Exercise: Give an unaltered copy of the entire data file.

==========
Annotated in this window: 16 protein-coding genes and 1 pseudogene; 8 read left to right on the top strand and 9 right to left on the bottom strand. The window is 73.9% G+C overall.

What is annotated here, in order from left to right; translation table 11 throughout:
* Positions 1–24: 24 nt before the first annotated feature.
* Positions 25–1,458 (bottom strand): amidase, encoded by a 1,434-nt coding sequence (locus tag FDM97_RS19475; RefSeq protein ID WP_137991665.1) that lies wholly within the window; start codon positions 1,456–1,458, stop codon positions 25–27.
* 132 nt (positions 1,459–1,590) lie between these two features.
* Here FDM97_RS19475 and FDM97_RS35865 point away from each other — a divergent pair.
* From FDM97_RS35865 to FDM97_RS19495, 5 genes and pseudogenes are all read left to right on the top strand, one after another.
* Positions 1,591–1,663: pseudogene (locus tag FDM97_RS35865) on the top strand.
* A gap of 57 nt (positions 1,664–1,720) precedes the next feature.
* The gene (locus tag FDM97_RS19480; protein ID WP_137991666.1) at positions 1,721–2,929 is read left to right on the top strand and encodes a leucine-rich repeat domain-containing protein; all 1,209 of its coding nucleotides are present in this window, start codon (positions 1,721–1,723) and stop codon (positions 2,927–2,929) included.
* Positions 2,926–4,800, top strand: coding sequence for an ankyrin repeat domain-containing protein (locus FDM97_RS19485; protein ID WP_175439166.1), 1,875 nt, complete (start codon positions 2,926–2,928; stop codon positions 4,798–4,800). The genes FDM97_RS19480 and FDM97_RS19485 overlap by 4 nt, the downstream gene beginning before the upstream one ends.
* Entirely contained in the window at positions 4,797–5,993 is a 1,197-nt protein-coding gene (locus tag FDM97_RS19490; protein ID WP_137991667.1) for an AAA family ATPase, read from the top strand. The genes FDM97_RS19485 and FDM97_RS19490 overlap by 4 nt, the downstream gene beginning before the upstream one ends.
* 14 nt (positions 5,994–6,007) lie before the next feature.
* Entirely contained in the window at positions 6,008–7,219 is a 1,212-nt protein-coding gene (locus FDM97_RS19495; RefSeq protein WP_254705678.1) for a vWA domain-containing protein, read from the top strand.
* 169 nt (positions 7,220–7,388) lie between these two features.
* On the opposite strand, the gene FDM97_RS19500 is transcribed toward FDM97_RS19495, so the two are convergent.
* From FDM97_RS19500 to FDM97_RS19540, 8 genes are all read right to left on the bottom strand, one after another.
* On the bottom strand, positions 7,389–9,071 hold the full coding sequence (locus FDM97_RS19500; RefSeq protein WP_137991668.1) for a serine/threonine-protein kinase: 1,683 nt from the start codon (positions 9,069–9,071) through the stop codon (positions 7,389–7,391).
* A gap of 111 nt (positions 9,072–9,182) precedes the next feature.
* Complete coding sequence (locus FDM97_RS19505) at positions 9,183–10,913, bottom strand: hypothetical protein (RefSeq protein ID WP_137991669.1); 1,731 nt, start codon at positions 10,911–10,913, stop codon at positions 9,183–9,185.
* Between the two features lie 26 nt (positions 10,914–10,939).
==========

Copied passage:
Annotated in this window: 16 protein-coding genes and 1 pseudogene; 8 read left to right on the top strand and 9 right to left on the bottom strand. The window is 73.9% G+C overall.

What is annotated here, in order from left to right; translation table 11 throughout:
* Positions 1–24: 24 nt before the first annotated feature.
* Positions 25–1,458 (bottom strand): amidase, encoded by a 1,434-nt coding sequence (locus tag FDM97_RS19475; RefSeq protein ID WP_137991665.1) that lies wholly within the window; start codon positions 1,456–1,458, stop codon positions 25–27.
* 132 nt (positions 1,459–1,590) lie between these two features.
* Here FDM97_RS19475 and FDM97_RS35865 point away from each other — a divergent pair.
* From FDM97_RS35865 to FDM97_RS19495, 5 genes and pseudogenes are all read left to right on the top strand, one after another.
* Positions 1,591–1,663: pseudogene (locus tag FDM97_RS35865) on the top strand.
* A gap of 57 nt (positions 1,664–1,720) precedes the next feature.
* The gene (locus tag FDM97_RS19480; protein ID WP_137991666.1) at positions 1,721–2,929 is read left to right on the top strand and encodes a leucine-rich repeat domain-containing protein; all 1,209 of its coding nucleotides are present in this window, start codon (positions 1,721–1,723) and stop codon (positions 2,927–2,929) included.
* Positions 2,926–4,800, top strand: coding sequence for an ankyrin repeat domain-containing protein (locus FDM97_RS19485; protein ID WP_175439166.1), 1,875 nt, complete (start codon positions 2,926–2,928; stop codon positions 4,798–4,800). The genes FDM97_RS19480 and FDM97_RS19485 overlap by 4 nt, the downstream gene beginning before the upstream one ends.
* Entirely contained in the window at positions 4,797–5,993 is a 1,197-nt protein-coding gene (locus tag FDM97_RS19490; protein ID WP_137991667.1) for an AAA family ATPase, read from the top strand. The genes FDM97_RS19485 and FDM97_RS19490 overlap by 4 nt, the downstream gene beginning before the upstream one ends.
* 14 nt (positions 5,994–6,007) lie before the next feature.
* Entirely contained in the window at positions 6,008–7,219 is a 1,212-nt protein-coding gene (locus FDM97_RS19495; RefSeq protein WP_254705678.1) for a vWA domain-containing protein, read from the top strand.
* 169 nt (positions 7,220–7,388) lie between these two features.
* On the opposite strand, the gene FDM97_RS19500 is transcribed toward FDM97_RS19495, so the two are convergent.
* From FDM97_RS19500 to FDM97_RS19540, 8 genes are all read right to left on the bottom strand, one after another.
* On the bottom strand, positions 7,389–9,071 hold the full coding sequence (locus FDM97_RS19500; RefSeq protein WP_137991668.1) for a serine/threonine-protein kinase: 1,683 nt from the start codon (positions 9,069–9,071) through the stop codon (positions 7,389–7,391).
* A gap of 111 nt (positions 9,072–9,182) precedes the next feature.
* Complete coding sequence (locus FDM97_RS19505) at positions 9,183–10,913, bottom strand: hypothetical protein (RefSeq protein ID WP_137991669.1); 1,731 nt, start codon at positions 10,911–10,913, stop codon at positions 9,183–9,185.
* Between the two features lie 26 nt (positions 10,914–10,939).